Merck reported positive long-term results from a phase II trial of Stimuvax for the treatment of non-small cell lung cancer (NSCLC). This study enrolled 171 subjects with stage IIIB/IV nsclc with stable or responding disease after any first-line chemotherapy with or without radiotherapy. The subjects were stratified by disease stage than randomized to receive Stimuvax plus best supportive care (BSC) or BSC alone. The subjects in the Stimuvax arm received a single intravenous dose of cyclophosphamide 300mg/m2 followed by 8 weekly subcutaneous immunizations with Stimuvax (1,000 mg). Although the overall study results did not reach statistical significance, the subjects with stage IIIB cancer receiving Stimuvax showed a median survival of 30.6 months versus 13.3 months in the control group. At the three year follow-up, 49% of the subjects who were treated with Stimuvax were still alive versus 27% treated with BSC alone, representing a 45% reduction in mortality. Based on the results, Merck is currently conducting a phase III trial of Stimuvax for the treatment of stage IIIA or IIIB non-small cell lung cancer.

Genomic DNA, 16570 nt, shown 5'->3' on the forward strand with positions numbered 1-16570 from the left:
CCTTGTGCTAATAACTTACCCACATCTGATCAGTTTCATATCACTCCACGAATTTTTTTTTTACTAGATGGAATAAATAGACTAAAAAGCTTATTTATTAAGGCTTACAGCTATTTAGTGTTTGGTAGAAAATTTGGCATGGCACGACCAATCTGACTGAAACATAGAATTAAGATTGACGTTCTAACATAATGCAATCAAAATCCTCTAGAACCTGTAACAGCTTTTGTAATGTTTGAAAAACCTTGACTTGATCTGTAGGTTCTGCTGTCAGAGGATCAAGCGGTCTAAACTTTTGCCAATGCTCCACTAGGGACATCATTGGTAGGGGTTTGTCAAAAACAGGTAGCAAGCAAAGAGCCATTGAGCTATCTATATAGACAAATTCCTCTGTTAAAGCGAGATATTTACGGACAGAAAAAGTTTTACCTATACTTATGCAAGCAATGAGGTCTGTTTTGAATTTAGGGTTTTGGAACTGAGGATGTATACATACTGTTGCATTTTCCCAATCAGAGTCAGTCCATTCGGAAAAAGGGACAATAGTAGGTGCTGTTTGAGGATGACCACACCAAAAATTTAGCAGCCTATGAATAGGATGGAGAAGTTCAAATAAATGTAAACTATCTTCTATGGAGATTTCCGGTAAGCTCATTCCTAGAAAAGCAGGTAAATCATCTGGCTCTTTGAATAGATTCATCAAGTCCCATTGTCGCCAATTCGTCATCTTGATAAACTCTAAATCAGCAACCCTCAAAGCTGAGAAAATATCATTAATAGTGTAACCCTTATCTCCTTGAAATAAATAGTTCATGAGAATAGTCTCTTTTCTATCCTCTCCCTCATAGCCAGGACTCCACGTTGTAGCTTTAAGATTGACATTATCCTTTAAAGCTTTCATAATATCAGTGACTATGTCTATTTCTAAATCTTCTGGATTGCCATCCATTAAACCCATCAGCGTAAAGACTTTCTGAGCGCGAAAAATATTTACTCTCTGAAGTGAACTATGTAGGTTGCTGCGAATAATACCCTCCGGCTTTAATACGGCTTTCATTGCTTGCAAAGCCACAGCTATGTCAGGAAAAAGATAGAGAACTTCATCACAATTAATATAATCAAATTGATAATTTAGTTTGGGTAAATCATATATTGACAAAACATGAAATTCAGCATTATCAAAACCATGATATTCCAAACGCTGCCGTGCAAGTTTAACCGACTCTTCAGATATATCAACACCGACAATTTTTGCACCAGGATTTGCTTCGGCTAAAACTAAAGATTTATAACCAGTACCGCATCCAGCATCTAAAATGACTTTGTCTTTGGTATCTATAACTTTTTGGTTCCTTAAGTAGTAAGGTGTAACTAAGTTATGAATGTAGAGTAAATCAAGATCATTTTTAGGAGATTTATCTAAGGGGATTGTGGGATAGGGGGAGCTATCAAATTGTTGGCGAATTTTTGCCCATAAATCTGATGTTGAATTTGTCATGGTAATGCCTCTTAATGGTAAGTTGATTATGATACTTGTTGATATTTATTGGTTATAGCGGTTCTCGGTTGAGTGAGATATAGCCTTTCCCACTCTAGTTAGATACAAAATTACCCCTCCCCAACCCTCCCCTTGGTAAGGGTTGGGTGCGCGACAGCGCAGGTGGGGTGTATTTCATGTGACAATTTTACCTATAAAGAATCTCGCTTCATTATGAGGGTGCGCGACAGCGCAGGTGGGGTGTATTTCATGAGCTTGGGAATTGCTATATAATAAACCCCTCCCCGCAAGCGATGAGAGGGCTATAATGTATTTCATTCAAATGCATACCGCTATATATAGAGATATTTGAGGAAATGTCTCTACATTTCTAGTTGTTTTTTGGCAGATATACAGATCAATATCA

Pfizer released positive preliminary results from a phase II trial of sunitinib for the treatment of non-small cell lung cancer (NSCLC). The trial was designed to compare sunitinib (37.5 mg/day) in combination with erlotinib (150 mg/day) in previously treated subjects with advanced NSCLC. The primary endpoint was safety and tolerability. Secondary endpoints included anti-tumor activity. The combination treatment was generally safe and well tolerated, with all adverse events mild to moderate in nature. Two subjects had partial response; one which was maintained for >3 months and one which was currently ongoing. In addition, stable disease up to or more than 16 weeks was observed in two subjects. The randomized portion of this trial is currently underway.